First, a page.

Review: ‘The Ride,’ more like ‘The Crash’

With a screenplay that included writing by University of Minnesota alum Jack Reher, “The Ride” shows the life of John Buultjens in a half-hearted way.

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Emalyn Muzzy, Arts and Entertainment Reporter

“The Ride,” now streaming on Amazon Prime, tried its best to show the heartwarming character development of a white supremacist learning to be a good person, but the message got lost by trying to fit several storylines into one movie.

“The Ride” was written in part by University of Minnesota alum Jack Reher and is based on the life of famous BMX rider John Buultjens.

To kick things off, John McCord, played by Shane Graham, is sent to a juvenile detention center at the age of seven after attempting to kill his abusive father. In addition to an abusive household, his friends were all white supremacists, ingraining hateful rhetoric in him from a young age.

In high school, after John leaves juvie, Marianna and Eldridge Buultjens, a biracial couple, foster him. His foster dad being a Black man troubles John at first, but as his character grows throughout the movie, he overcomes his racist tendencies and loves his foster dad for who he is.

After the Buultjens adopt him, Eldridge gives John a bike, and John begins learning BMX tricks. He eventually goes on to win a national BMX competition.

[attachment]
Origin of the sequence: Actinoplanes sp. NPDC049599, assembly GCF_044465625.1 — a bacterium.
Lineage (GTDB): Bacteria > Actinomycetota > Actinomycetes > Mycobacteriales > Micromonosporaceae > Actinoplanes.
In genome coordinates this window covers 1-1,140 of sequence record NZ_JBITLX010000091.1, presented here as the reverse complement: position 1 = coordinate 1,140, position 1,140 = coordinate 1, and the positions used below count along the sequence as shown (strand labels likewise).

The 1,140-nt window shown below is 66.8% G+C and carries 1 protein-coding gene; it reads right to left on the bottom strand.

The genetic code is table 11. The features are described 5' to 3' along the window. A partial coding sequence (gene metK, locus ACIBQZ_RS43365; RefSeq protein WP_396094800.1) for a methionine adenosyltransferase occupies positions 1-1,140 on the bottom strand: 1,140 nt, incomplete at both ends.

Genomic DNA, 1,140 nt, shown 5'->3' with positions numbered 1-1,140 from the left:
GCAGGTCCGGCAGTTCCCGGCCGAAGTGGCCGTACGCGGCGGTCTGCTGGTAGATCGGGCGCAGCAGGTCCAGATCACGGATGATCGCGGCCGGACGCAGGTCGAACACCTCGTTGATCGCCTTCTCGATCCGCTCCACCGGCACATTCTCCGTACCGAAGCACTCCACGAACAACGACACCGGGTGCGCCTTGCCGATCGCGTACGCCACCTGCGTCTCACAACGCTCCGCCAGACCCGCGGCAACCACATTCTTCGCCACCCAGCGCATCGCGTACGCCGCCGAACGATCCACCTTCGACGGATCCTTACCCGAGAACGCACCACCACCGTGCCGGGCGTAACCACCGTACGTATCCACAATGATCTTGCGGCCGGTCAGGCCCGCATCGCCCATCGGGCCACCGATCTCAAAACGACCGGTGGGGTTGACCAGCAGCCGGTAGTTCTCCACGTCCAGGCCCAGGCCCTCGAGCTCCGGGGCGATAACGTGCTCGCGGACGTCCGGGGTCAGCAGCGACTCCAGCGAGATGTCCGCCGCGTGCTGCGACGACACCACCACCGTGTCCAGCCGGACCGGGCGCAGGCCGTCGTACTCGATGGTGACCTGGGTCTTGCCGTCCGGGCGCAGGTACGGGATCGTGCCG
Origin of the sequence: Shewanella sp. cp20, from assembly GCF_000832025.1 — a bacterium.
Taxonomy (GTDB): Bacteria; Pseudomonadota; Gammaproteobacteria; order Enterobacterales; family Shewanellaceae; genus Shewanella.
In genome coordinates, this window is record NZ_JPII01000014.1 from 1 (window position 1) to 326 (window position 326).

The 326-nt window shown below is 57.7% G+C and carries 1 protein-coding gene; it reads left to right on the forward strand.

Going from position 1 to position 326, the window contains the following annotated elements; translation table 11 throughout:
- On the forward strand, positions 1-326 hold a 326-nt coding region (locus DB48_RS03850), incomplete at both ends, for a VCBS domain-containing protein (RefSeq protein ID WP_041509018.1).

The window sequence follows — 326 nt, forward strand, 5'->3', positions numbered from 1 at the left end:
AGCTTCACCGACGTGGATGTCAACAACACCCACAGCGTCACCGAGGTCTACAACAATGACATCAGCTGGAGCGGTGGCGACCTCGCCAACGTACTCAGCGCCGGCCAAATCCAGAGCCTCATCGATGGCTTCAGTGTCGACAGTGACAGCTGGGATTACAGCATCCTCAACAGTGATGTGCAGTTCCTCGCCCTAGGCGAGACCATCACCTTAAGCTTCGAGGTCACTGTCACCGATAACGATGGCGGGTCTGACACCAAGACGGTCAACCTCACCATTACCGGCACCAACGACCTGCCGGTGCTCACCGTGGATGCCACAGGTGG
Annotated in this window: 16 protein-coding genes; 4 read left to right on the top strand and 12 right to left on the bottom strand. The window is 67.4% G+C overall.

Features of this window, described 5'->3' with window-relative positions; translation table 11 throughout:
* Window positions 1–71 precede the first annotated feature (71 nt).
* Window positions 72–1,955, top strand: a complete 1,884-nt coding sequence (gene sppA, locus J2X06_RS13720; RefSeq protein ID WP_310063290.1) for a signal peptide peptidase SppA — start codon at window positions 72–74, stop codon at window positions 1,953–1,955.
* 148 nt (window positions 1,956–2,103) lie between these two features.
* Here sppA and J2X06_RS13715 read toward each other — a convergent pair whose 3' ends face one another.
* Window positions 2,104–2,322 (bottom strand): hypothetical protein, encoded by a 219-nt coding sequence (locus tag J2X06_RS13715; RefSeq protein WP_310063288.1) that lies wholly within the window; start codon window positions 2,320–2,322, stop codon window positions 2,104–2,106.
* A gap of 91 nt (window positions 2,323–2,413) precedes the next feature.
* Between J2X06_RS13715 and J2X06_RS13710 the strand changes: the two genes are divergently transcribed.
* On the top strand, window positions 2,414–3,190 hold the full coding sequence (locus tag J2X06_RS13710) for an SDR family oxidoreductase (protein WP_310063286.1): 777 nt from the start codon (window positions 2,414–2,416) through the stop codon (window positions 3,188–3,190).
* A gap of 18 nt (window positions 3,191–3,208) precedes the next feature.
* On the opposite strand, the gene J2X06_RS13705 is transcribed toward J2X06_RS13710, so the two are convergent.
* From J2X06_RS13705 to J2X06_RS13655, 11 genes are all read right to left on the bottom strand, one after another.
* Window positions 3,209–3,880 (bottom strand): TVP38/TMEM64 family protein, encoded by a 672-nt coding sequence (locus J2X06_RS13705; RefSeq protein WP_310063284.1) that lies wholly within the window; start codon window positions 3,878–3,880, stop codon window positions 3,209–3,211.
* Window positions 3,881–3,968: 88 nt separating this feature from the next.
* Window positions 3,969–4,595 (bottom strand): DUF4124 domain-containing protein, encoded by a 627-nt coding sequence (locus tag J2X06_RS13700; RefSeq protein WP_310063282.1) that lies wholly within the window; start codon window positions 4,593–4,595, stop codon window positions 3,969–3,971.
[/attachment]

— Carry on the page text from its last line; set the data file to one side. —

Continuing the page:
The movie is filled with moments of growth from John, both as a BMX rider and as a person. As the movie goes along, we see Eldridge and Marianna step into their roles as parents and figure out how to raise a child who came from an abusive household.

These two storylines are great on their own, but when combined, the movie feels rushed. Because they had to spend time on John getting closer with his family but also learning BMX tricks, the writers never fully developed either narrative.

While the writers certainly had good intentions for this film, it comes off as tone deaf at moments. John was raised by white supremacists, but in three short months, he’s able to forget everything he’s taught — a vast oversimplification of what it’s like to unlearn racism.

Oversimplification is a theme throughout the movie. John learns dangerous BMX tricks seemingly overnight and with little training. The struggles of a troubled teen settling into life with a new family are barely shown, and whatever childhood trauma John endured is forgotten.

At one point in the film, John’s white supremacist childhood friends are shown living in a run-down shack filled with confederate flags. By playing into stereotypes about what racist people look like, the movie creates a dangerous idea of white supremacy, seeing as racism often comes in many different forms.

It shows John going from the extreme side of white supremacy to accepting people of color and ignores everything in between. It creates a binary of racist and non-racist that glides over casual acts of racism from generally ordinary people.

One thing the movie had right was the music. The score ranges from pessimistic during John’s childhood to hopeful as John works his way through BMX riding and ends with a heroic tune as John hits the final jump in the movie.

What had all the potential for a truly moving and honest film falls flat as the director rushes through the story and glosses over important details.

Grade: C